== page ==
Mumford & Sons
Glassnote Records · November 16, 2018
Every time I finished the album I was left with one gesture: a shrug.
Delta, the fourth album by Mumford & Sons, finds the group sticking with their roots after an experimental last release. The group gathered many sounds and genres for this album but did not excel or even succeed in any particular sound. Despite its faults, this album had heart and energy that made it more enjoyable than their previous albums.
The album starts off with ‘42,’ the 42nd song released by the group, which hints at the mix of flat folk-rock songs that follow in an attempt to be multi-genre at the cost of not developing the songs’ motifs and sounds. This song transitions into the most classic Mumford & Sons song on the album, ‘Guiding Light’—an underwhelming track with inspiration driven lyrics that don’t really hold much weight.
The album takes a detour into the third song ‘Women’, a soft synth and beat-driven song with an emotional vocal performance that makes it one of my favorites on the album. The song plays into the groups’ strengths from harmonies in the bridges that fill out the song’s strong structure to the clean sounding production that makes the song sound personal. With the next song ‘Beloved,’ the strong detour has an out-of-place, underwhelming following, which is present in the tracklist way too often. The group appears to struggle with deciding what should fill the soundscape of the song, and instead went the route of throwing everything into a mess of sounds and genres. The album then reroutes to another soft song with ‘The Wild.’ Although this song sounds similar to ‘Women,’ it does not bring the same emotion or solid song-writing to the track and becomes another wild mess of genres and sounds that lead nowhere.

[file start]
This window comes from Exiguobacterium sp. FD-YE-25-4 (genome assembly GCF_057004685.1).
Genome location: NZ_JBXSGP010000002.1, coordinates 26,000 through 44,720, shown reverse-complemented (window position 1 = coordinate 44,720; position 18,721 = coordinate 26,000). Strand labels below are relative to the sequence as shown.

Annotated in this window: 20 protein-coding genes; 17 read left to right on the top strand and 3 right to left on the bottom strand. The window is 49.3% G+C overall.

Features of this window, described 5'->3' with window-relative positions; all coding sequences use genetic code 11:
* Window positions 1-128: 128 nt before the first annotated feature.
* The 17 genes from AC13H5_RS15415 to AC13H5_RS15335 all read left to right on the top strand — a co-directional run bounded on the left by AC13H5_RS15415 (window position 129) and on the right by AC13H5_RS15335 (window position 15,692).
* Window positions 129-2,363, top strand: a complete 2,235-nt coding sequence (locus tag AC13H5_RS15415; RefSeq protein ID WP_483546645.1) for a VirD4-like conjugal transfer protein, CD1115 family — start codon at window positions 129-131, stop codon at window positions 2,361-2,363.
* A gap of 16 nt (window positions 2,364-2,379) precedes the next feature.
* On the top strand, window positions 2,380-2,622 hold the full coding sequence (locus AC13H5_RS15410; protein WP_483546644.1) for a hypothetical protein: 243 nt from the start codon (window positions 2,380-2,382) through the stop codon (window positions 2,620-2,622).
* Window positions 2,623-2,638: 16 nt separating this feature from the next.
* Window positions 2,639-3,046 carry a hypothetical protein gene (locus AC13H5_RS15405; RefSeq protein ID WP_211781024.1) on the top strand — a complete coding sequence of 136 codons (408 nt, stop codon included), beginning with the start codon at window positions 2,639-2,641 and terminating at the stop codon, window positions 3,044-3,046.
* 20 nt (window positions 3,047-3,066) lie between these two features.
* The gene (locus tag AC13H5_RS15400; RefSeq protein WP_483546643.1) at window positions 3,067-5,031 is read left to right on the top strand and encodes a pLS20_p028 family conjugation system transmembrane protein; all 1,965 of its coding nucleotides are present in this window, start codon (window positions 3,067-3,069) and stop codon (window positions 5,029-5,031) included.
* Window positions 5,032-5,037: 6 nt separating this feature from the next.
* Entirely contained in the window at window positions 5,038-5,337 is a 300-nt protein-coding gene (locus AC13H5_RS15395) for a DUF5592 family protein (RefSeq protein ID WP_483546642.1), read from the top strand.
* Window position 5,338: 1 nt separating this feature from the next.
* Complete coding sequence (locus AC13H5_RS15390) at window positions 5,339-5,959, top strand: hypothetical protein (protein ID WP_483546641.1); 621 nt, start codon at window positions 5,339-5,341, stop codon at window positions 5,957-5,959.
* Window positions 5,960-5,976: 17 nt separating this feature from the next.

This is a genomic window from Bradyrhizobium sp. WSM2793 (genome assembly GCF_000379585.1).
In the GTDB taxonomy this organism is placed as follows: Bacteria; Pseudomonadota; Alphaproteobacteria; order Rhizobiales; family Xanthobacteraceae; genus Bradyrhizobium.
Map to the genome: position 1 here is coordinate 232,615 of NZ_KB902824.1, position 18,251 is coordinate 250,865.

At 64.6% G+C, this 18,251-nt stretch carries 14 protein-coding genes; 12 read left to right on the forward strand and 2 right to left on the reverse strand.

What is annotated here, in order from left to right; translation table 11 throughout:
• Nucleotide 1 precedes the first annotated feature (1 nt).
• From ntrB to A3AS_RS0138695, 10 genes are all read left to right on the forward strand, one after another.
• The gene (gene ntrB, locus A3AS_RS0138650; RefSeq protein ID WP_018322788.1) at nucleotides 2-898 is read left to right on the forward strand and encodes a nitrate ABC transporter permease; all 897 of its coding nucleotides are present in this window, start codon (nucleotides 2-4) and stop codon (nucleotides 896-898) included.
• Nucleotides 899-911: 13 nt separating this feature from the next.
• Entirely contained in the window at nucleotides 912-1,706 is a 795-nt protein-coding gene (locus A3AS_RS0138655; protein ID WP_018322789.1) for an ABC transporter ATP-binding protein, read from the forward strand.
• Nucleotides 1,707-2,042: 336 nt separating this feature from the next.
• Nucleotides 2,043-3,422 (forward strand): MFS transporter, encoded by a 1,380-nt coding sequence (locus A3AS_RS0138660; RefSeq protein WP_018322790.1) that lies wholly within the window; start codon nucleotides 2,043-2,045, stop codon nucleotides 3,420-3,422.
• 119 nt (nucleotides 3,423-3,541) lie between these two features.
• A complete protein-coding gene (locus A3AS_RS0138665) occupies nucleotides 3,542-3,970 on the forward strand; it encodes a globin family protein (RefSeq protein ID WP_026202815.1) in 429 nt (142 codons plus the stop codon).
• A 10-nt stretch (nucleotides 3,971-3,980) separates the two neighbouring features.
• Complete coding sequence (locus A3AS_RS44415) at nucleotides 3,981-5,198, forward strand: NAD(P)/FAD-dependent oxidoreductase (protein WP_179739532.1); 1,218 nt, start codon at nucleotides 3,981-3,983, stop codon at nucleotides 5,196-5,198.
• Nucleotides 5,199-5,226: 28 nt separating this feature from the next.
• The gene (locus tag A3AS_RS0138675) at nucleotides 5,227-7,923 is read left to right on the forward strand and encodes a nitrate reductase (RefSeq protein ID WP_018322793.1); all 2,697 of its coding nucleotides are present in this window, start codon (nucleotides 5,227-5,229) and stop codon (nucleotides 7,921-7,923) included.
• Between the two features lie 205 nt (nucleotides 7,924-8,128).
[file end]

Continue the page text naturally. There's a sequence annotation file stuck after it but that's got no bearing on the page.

With ‘Slip away’ and ‘Rose of Sharon,’ I was pleasantly surprised by the more Alt-J and Glass Animals styled songs that rounded out the variety of the album while adding songs with solid songwriting. The only song on this album that really stood out to me was ‘Darkness Visible.’ It sounded like if Animal Collective were handed Arcade Fire’s rig and told to write a song. The perfectly spaced and tense song redeems the album from full flatness. But this doesn’t last long with the follow-up being another sloppy soup of sounds. Nothing about ‘If I Say’ is particularly bad but, as with many songs on the album, as they start playing into the groove of a genre they fail to develop it anywhere.
Every time I finished the album I was left with one gesture: a shrug. Nothing about this album made me want to turn it off, but nothing made me want to turn it up. The group succeeds at an acceptable backdrop album. With some strong tracks, it makes me wonder how good the album could have been if the group put the effort from their long tracklist into a more perfected group of nine to ten songs that don’t sound like badly pieced together underdeveloped songs.
Listen to Delta: